Sects, Love, and Rock & Roll: My Life on Record

Sects Love and Rock Roll My Life on Record Description If this book moves I hope it moves in the way pop songs do There will be a lot of talk about songs but inasmuch as this is a book about listening to music it s also about how listening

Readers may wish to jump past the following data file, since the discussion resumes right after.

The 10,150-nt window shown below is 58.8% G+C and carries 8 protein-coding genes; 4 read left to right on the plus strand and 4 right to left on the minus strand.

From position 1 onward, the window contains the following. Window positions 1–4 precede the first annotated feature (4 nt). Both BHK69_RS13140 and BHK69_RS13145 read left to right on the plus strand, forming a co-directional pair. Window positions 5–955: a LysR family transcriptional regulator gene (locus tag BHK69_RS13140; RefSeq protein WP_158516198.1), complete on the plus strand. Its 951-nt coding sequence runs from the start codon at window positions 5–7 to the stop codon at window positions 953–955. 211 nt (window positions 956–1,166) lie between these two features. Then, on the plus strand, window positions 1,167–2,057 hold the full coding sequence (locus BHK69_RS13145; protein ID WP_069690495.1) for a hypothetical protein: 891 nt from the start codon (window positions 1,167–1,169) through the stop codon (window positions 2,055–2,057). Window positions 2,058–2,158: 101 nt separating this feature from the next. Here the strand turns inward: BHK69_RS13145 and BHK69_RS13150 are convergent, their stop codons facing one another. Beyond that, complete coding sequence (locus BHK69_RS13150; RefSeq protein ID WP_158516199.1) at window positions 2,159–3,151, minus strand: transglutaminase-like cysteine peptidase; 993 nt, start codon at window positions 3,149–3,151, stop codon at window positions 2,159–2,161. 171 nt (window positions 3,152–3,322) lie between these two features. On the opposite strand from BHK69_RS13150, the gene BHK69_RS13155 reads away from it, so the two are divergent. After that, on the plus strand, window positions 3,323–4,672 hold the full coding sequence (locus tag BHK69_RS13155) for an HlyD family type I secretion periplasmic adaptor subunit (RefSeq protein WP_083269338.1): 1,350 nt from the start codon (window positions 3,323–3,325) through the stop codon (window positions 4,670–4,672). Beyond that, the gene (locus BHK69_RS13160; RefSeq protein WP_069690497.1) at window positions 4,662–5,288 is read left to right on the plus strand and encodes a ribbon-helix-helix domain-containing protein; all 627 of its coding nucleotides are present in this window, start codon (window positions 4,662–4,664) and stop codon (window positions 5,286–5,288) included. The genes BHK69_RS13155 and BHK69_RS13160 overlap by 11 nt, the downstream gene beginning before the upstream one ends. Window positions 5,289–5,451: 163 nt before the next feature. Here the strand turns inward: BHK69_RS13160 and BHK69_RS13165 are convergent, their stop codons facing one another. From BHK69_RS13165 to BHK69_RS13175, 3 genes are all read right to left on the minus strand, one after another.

• Title: Sects, Love, and Rock & Roll: My Life on Record
  • Author: Joel Heng Hartse
  • ISBN: 9781608993277
  • Page: 302
  • Format: Paperback